The original bill was written with the expectation that there would be course corrections after it passed. The GOP refused to allow any change that might make it work better. They insisted that Republican held states do everything they can to sabotage the roll out, including refusing to manage their own exchanges.

    I suggest that you try again now the federal exchange is supposed to be working better than before. But what I find rather mystifying is that the private insurers are sitting back and doing nothing. The only mandate is to buy a plan that meets the criteria. Why do they have to go through the exchanges at all? I would be looking to sell direct if I was an insurer. Though of course what a lot of insurers are doing is likely using this as an opportunity to price gouge. Its the same stupidity that the company that used to put the phones on planes suffered from. There was plenty of demand but not at $4 per minute ($6 for international). So nobody used the phones and the company went bankrupt despite the fact that there was more than enough demand for their service at a price that would pay for the infrastructure required.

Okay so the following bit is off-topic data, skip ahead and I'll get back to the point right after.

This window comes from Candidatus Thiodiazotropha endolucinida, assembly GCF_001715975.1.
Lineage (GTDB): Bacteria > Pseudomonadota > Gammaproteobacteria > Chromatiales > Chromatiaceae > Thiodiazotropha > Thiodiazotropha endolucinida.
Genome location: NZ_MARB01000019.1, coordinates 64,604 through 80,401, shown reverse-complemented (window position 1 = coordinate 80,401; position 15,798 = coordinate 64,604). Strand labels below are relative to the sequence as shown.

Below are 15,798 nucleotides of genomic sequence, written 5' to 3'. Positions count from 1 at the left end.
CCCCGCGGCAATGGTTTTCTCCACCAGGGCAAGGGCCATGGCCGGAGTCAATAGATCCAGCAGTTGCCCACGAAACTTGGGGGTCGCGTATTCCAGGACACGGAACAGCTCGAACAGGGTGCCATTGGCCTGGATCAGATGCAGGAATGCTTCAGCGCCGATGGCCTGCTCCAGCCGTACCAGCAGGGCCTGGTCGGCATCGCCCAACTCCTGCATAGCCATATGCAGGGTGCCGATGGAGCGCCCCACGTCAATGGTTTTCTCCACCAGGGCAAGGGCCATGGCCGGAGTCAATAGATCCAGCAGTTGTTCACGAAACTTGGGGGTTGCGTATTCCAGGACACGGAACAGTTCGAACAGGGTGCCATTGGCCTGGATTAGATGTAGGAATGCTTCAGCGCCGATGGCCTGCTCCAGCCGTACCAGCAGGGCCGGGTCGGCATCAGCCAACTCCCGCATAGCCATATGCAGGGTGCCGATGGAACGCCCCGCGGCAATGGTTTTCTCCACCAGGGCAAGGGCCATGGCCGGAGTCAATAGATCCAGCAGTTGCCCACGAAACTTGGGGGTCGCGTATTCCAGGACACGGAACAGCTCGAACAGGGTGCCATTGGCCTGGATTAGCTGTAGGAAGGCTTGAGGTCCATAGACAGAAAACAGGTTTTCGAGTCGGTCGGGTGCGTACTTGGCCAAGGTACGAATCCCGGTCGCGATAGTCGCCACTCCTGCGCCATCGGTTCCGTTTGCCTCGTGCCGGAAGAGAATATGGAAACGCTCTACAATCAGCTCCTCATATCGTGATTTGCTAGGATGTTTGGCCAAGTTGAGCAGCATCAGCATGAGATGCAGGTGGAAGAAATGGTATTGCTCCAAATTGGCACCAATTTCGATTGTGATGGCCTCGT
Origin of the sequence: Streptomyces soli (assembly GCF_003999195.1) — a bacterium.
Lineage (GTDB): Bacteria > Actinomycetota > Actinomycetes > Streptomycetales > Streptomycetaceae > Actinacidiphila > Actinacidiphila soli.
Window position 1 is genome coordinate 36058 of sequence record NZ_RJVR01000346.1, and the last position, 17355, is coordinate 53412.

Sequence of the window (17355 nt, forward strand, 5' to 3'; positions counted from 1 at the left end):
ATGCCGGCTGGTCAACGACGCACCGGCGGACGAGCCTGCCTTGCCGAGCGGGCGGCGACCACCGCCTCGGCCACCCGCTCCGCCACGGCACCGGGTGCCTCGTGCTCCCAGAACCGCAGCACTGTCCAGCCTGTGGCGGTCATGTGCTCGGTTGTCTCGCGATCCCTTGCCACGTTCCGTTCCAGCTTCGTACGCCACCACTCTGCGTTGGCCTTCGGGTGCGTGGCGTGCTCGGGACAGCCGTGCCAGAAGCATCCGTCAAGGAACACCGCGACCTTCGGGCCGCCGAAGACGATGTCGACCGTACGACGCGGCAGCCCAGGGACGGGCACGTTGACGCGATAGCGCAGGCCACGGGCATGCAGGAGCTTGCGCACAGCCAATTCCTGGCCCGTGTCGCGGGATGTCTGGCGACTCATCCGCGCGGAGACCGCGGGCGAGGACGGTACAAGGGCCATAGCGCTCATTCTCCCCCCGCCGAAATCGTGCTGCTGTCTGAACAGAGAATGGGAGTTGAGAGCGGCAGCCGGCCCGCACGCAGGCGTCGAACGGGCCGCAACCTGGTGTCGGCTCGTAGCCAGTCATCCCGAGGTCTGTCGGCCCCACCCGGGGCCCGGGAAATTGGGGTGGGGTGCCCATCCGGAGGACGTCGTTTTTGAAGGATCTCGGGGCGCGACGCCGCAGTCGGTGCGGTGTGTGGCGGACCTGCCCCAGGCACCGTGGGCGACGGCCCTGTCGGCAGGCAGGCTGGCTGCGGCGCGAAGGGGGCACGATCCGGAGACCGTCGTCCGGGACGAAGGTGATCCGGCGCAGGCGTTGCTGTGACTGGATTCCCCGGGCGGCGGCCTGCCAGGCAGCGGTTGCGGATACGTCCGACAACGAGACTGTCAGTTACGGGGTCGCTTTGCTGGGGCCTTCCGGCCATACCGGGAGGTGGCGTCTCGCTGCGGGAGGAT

• cole3244

    obama screwed up on implementing the aca and now he is caving to the dems that are caving to the gop on the aca because they are afraid of losing their seat.

    no one is prepared to do the right thing and stand and fight and obama is just making his last term as uncomplicated as possible, jan 2017 (actually nov 2016) and he will care less about the 99% they have served their purpose and got him elected twice and they will be on their own which they are now to some extent.